- Running the profiler
- Profiler activation
- Running applications with the profiler
- Connect to profiled application
- Troubleshoot connection problems
- Solving performance problems
- CPU profiling
- Deadlock detector
- Memory profiling
- Memory telemetry
- Memory snapshot
- Object allocation recording
- Shallow and retained sizes
- Memory views
- Memory inspections
- Comparing memory snapshots
- Support of HPROF format snapshots
- Support of Portable Heap Dumps (.phd)
- Values of primitive types
- Persistent object IDs
- Useful actions
- Set description language
- Garbage collection
- Monitor profiling
- Exception profiling
- Probes: monitor events of various kinds
- Performance Charts
- Inspections: automatic recognition of typical problems
- Automatically trigger actions on event
- Summary, snapshot annotation, automatic deobfuscation
- IDE integration
- Time measurement (CPU time, wall time)
- Snapshot directory customization
- Export of profiling results to HTML, CSV, XML, plain text
- Profiler API
- Command line tool to control profiling
- FAQ: How to profile in my scenario?
Support of HPROF format snapshots
Java has a built-in feature for dumping heap snapshots to files in HPROF binary format. You can analyze these snapshots by using all of the powerful features that YourKit Java Profiler provides for its own memory snapshots.
HPROF snapshots can be created in the following ways:
Automatically on OutOfMemoryError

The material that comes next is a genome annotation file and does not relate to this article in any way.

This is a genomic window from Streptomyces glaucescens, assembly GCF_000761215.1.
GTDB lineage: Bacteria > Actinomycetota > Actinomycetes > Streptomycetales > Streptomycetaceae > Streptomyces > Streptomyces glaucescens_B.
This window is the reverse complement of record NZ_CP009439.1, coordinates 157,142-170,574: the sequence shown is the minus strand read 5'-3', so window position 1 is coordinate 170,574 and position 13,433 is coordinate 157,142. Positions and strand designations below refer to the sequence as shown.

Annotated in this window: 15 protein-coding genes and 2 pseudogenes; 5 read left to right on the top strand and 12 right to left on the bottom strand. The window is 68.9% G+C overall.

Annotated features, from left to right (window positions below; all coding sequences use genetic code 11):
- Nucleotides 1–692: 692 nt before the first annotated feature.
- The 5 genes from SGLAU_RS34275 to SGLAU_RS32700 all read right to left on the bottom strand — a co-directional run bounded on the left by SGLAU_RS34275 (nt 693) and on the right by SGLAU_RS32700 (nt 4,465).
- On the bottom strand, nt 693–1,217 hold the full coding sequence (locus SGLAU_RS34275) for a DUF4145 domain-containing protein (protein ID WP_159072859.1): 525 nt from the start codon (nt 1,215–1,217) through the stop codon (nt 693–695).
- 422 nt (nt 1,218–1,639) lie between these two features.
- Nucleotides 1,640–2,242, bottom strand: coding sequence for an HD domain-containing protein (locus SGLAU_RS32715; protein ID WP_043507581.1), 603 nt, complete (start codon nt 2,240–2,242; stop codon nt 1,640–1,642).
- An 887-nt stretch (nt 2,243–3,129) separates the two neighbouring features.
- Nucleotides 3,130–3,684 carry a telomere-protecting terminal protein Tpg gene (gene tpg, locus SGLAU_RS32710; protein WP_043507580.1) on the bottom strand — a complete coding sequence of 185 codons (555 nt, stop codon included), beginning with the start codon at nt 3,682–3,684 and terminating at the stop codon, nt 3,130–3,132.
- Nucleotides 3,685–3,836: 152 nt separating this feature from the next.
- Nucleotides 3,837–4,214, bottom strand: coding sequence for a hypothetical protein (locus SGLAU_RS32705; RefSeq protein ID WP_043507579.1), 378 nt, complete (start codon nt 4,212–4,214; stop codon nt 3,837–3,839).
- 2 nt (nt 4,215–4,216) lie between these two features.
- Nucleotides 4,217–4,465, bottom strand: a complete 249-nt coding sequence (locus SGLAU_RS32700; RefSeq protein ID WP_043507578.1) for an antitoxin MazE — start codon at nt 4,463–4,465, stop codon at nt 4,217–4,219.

Explicitly from within the profiler UI (Oracle JDK/OpenJDK HotSpot)
Explicitly via jmap utility (Oracle JDK/OpenJDK HotSpot)
jmaputility can connect to a running Java process and dump its Java heap:
jmap -dump:format=b,file=file_name.hprof <PID>
Hint: to learn the PID (process identifier) of running JVM, you can use
The benefit is that memory can be analyzed on demand with no additional configuration of JVM or Java application. You can dump memory of any running instance of JVM that supports this feature.
Explicitly via jconsole utility (Oracle JDK/OpenJDK HotSpot)
jconsoleallows you to connect to a running Java process for monitoring and management.
jconsole, you can dump Java heap via
Produced with Java's built-in basic level profiling capability HPROF
This approach has a lot of drawbacks and is not useful nowadays, but is mentioned here to show the complete picture.
How it works
HPROF snapshots (*.hprof) can be opened the same way as YourKit Java Profiler format snapshots (*.snapshot)
Some HPROF snapshots do not contain values of primitive types.
When such snapshots are opened in the profiler, values of
java.lang.String's will not be available.
Conversion to HPROF
The profiler format
.snapshot file can be converted to HPROF binary format
to analyze it with a 3rd party tool.
The following command creates a new HPROF file from existing
<Profiler Installation Directory>\bin\snapshot2hprof.bat <source>.snapshot <target>.hprof
<YourKit Java Profiler.app>/Contents/Resources/bin/profiler.sh <source>.snapshot <target>.hprof
Linux and other platforms:
<Profiler Installation Directory>/bin/profiler.sh -snapshot2hprof <source>.snapshot <target>.hprof
- Class references to constant pool entries are not exported because they cannot be expressed in HPROF format.
- HPROF generated from a 64-bit application snapshot will always be detected as having compressed OOPS, i.e. the object reference size will be 4 bytes.